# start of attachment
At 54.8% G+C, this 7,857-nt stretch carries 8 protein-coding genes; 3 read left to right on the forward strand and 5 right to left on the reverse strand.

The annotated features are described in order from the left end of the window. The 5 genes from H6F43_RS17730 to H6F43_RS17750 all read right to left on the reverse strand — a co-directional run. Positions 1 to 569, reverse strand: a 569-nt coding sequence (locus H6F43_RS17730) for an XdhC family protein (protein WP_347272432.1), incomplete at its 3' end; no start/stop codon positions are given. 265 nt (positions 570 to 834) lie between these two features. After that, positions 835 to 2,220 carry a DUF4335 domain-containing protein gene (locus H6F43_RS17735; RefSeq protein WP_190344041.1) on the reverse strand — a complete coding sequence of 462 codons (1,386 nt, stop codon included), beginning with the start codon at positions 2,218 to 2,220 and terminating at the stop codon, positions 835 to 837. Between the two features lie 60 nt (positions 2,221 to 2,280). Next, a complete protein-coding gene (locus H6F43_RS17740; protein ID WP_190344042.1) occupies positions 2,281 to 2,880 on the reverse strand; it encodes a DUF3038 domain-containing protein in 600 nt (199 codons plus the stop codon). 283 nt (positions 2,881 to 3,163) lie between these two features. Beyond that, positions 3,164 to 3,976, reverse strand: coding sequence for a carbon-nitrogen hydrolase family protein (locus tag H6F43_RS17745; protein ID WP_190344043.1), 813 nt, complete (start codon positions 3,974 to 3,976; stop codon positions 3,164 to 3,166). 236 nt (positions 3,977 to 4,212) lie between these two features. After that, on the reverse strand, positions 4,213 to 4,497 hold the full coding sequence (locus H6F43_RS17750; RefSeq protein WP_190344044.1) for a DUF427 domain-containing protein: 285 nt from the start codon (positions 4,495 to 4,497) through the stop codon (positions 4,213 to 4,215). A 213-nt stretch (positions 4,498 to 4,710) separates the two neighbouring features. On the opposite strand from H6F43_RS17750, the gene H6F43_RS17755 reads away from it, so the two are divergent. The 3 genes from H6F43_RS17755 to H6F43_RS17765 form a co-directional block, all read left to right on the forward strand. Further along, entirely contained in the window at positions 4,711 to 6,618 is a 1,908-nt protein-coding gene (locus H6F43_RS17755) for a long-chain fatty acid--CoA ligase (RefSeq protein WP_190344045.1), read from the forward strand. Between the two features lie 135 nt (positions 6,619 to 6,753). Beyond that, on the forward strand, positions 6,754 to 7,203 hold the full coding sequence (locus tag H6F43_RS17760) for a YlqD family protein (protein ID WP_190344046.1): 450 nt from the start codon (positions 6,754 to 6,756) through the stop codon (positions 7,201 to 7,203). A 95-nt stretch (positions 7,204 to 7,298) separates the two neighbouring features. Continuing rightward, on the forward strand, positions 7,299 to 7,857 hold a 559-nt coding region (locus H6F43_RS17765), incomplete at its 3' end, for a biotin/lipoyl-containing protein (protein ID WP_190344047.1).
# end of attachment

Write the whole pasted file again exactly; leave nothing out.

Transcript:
At 54.8% G+C, this 7,857-nt stretch carries 8 protein-coding genes; 3 read left to right on the forward strand and 5 right to left on the reverse strand.

The annotated features are described in order from the left end of the window. The 5 genes from H6F43_RS17730 to H6F43_RS17750 all read right to left on the reverse strand — a co-directional run. Positions 1 to 569, reverse strand: a 569-nt coding sequence (locus H6F43_RS17730) for an XdhC family protein (protein WP_347272432.1), incomplete at its 3' end; no start/stop codon positions are given. 265 nt (positions 570 to 834) lie between these two features. After that, positions 835 to 2,220 carry a DUF4335 domain-containing protein gene (locus H6F43_RS17735; RefSeq protein WP_190344041.1) on the reverse strand — a complete coding sequence of 462 codons (1,386 nt, stop codon included), beginning with the start codon at positions 2,218 to 2,220 and terminating at the stop codon, positions 835 to 837. Between the two features lie 60 nt (positions 2,221 to 2,280). Next, a complete protein-coding gene (locus H6F43_RS17740; protein ID WP_190344042.1) occupies positions 2,281 to 2,880 on the reverse strand; it encodes a DUF3038 domain-containing protein in 600 nt (199 codons plus the stop codon). 283 nt (positions 2,881 to 3,163) lie between these two features. Beyond that, positions 3,164 to 3,976, reverse strand: coding sequence for a carbon-nitrogen hydrolase family protein (locus tag H6F43_RS17745; protein ID WP_190344043.1), 813 nt, complete (start codon positions 3,974 to 3,976; stop codon positions 3,164 to 3,166). 236 nt (positions 3,977 to 4,212) lie between these two features. After that, on the reverse strand, positions 4,213 to 4,497 hold the full coding sequence (locus H6F43_RS17750; RefSeq protein WP_190344044.1) for a DUF427 domain-containing protein: 285 nt from the start codon (positions 4,495 to 4,497) through the stop codon (positions 4,213 to 4,215). A 213-nt stretch (positions 4,498 to 4,710) separates the two neighbouring features. On the opposite strand from H6F43_RS17750, the gene H6F43_RS17755 reads away from it, so the two are divergent. The 3 genes from H6F43_RS17755 to H6F43_RS17765 form a co-directional block, all read left to right on the forward strand. Further along, entirely contained in the window at positions 4,711 to 6,618 is a 1,908-nt protein-coding gene (locus H6F43_RS17755) for a long-chain fatty acid--CoA ligase (RefSeq protein WP_190344045.1), read from the forward strand. Between the two features lie 135 nt (positions 6,619 to 6,753). Beyond that, on the forward strand, positions 6,754 to 7,203 hold the full coding sequence (locus tag H6F43_RS17760) for a YlqD family protein (protein ID WP_190344046.1): 450 nt from the start codon (positions 6,754 to 6,756) through the stop codon (positions 7,201 to 7,203). A 95-nt stretch (positions 7,204 to 7,298) separates the two neighbouring features. Continuing rightward, on the forward strand, positions 7,299 to 7,857 hold a 559-nt coding region (locus H6F43_RS17765), incomplete at its 3' end, for a biotin/lipoyl-containing protein (protein ID WP_190344047.1).